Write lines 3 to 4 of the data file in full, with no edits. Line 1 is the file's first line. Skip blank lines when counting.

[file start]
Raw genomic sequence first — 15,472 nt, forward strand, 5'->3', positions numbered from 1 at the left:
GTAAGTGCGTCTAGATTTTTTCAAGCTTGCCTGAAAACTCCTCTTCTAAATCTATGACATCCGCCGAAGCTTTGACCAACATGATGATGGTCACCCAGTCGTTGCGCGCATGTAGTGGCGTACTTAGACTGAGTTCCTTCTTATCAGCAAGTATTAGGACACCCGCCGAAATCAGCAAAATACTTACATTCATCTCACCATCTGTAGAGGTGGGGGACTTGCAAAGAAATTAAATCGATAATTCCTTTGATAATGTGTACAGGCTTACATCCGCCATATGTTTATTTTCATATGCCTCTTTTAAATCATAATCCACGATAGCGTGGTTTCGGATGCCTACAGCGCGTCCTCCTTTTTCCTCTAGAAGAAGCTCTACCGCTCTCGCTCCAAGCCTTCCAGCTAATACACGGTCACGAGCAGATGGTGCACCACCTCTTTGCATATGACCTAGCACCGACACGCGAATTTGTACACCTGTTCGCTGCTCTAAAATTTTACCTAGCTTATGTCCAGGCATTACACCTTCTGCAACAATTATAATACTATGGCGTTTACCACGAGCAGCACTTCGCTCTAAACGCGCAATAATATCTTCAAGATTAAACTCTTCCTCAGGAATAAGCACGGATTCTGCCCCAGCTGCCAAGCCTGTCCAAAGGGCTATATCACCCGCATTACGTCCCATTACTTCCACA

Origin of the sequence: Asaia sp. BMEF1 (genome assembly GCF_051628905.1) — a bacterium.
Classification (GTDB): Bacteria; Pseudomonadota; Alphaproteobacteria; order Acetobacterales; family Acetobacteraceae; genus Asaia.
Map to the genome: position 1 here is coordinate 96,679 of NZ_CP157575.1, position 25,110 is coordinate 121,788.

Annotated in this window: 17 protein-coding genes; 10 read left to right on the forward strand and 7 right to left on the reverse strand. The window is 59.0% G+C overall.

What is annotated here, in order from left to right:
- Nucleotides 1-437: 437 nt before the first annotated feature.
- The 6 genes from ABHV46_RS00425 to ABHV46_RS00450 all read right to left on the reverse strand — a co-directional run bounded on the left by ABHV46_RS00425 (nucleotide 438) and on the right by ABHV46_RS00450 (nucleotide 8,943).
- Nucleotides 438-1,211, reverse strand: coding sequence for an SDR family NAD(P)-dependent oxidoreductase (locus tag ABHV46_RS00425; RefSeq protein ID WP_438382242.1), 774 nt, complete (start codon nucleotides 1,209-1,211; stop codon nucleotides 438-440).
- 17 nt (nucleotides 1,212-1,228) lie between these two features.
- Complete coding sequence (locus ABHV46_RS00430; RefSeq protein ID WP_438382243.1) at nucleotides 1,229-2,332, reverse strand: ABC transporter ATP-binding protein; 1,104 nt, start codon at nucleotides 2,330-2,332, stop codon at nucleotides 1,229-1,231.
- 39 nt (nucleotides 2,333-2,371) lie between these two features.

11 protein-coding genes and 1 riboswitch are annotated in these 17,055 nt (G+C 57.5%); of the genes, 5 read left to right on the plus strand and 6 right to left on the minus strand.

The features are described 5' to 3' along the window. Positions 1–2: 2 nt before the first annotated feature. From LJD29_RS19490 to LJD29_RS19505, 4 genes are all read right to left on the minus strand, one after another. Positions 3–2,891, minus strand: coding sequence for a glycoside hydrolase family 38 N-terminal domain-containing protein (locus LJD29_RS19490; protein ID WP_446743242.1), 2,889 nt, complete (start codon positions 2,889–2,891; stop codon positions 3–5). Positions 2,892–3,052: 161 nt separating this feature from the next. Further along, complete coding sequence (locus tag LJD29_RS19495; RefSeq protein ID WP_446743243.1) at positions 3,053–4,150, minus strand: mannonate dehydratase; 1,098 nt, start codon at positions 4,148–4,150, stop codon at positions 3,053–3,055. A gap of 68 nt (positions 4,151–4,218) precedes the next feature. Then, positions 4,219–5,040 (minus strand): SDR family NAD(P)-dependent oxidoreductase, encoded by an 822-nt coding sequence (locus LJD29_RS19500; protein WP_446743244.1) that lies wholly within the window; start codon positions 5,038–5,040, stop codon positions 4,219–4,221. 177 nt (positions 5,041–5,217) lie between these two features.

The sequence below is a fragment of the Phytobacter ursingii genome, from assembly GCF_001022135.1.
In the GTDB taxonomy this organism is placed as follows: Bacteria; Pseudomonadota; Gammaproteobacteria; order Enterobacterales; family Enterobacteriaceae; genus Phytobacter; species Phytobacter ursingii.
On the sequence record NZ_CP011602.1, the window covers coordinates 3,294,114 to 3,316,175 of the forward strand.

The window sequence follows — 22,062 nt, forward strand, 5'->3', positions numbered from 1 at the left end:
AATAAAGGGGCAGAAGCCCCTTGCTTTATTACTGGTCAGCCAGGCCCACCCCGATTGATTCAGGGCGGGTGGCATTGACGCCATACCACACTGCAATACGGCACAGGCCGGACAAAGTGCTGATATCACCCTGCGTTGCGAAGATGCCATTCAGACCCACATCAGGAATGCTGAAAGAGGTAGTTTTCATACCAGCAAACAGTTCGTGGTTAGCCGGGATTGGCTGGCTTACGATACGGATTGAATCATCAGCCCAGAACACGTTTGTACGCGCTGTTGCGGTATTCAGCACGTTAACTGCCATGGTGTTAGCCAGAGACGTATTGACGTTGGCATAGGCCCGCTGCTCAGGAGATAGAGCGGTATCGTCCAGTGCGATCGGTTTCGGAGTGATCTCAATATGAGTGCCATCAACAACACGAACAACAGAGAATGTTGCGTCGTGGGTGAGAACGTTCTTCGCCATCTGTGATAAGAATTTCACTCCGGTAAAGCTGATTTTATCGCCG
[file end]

Origin of the sequence: Asaia sp. BMEF1 (genome assembly GCF_051628905.1) — a bacterium.
Classification (GTDB): Bacteria; Pseudomonadota; Alphaproteobacteria; order Acetobacterales; family Acetobacteraceae; genus Asaia.